The circular economy also requires continued public support for research and development in order for us to improve both our understanding of material flows and our consumption patterns, and to develop innovative technologies that can overcome the weaknesses of our linear economy. For example, the use of waste-as-a-resource is an important pillar of the circular economy, but behavioral changes and new technologies are still needed to increase recovery and recycling rates. Public support can catalyse both.
Furthermore, the circular economy calls for a rethink of how business models respond to society’s functional needs. Product-service systems, for example, can reduce the need for physical assets and mitigate emissions, yet they have less of a track-record and are typically perceived to be riskier by investors. Public finance could therefore have a role in de-risking such investments.
4. Incentivise private finance
The staggering gap between public and total climate finance, combined with the well-understood need to urgently scale climate finance, highlights the importance for public actors to leverage private sector finance.
The circular economy is particularly promising in that respect as it promotes business approaches compatible with sustainable economic, social, and natural capital creation. New business models*** are being tested by front-running businesses of all shapes and sizes: disruptive startups (e.g. Bundles’ ‘washing machine as a service), SMES (e.g; Fairphone’s modular phone) and established multinationals (e.g. Philips’ remanufacturing plant in Best, NL). These new models are increasingly successful and front-running companies are demonstrating that they can add value by following circular principles.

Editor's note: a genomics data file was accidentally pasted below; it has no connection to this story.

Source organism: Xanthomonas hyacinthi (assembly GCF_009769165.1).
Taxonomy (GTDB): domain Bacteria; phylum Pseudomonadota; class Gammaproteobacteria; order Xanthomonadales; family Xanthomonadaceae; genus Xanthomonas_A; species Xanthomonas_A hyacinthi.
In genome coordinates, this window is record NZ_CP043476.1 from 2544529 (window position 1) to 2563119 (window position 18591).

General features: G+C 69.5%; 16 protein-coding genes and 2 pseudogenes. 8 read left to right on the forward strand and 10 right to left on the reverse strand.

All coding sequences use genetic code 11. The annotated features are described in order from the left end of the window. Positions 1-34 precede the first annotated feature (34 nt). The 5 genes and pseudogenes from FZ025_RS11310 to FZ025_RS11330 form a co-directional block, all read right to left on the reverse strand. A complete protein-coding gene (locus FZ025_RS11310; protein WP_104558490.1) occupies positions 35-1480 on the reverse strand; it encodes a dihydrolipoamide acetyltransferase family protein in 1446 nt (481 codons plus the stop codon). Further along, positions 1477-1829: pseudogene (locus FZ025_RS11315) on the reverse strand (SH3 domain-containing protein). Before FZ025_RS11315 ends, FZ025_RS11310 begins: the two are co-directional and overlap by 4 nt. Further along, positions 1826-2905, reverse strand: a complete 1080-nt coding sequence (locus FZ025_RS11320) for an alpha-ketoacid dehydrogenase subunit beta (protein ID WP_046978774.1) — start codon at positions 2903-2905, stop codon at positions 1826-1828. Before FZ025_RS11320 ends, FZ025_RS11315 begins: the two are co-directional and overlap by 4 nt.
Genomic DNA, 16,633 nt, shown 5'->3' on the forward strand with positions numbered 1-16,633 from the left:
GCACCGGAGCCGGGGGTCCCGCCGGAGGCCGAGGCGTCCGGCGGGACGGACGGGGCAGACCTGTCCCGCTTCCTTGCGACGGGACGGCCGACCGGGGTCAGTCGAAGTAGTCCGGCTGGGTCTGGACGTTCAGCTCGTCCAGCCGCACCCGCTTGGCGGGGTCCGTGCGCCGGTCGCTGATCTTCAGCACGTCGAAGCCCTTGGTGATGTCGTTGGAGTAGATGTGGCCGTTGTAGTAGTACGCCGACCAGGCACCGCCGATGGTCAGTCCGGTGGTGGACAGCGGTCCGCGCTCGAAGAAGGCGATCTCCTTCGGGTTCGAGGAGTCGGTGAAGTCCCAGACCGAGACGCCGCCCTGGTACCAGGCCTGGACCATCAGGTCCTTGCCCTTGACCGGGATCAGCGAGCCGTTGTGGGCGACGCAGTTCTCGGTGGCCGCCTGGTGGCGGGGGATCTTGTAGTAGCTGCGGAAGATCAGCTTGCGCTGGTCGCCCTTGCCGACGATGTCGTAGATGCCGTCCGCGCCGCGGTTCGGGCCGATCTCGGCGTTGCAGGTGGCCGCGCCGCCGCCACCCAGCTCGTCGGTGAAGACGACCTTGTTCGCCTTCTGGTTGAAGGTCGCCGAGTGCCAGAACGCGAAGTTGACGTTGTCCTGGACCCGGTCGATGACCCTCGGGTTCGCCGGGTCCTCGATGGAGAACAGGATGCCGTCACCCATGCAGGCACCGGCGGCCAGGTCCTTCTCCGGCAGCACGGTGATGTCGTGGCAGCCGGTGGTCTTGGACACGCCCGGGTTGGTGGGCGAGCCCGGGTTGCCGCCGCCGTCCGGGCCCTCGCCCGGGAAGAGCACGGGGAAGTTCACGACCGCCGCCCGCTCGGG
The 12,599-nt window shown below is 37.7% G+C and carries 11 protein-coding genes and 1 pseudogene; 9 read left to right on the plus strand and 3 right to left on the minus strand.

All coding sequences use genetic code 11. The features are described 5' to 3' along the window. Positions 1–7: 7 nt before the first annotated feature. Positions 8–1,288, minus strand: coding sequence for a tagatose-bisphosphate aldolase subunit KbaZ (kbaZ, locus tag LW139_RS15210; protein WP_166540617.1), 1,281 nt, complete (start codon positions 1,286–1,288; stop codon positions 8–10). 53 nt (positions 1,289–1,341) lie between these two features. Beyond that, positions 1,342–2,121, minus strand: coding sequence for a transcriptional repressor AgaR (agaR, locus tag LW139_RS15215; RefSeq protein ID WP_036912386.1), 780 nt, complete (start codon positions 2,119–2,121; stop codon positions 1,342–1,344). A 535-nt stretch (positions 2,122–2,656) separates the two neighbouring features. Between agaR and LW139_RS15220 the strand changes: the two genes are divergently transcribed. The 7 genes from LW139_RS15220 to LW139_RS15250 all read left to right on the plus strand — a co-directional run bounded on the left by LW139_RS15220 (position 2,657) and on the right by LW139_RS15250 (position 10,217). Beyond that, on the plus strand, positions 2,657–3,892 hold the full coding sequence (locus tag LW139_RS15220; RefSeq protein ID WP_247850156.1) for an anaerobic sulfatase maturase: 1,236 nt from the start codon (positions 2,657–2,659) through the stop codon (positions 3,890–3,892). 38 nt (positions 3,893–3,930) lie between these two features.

For example, many waste management companies seek to use waste as a resource, seeing an opportunity to diversify revenues by adding secondary material sales to conventional waste management activities. Considering that about 1.5 billion tonnes of carbon dioxide equivalent are emitted from wastewater treatment and municipal solid waste disposal annually, that only 20 percent of global municipal solid waste is recycled, and that 80 percent of wastewater is released untreated into the environment, there is both ample mitigation and commercial potential in avoiding waste and improving the recycling of valuable materials.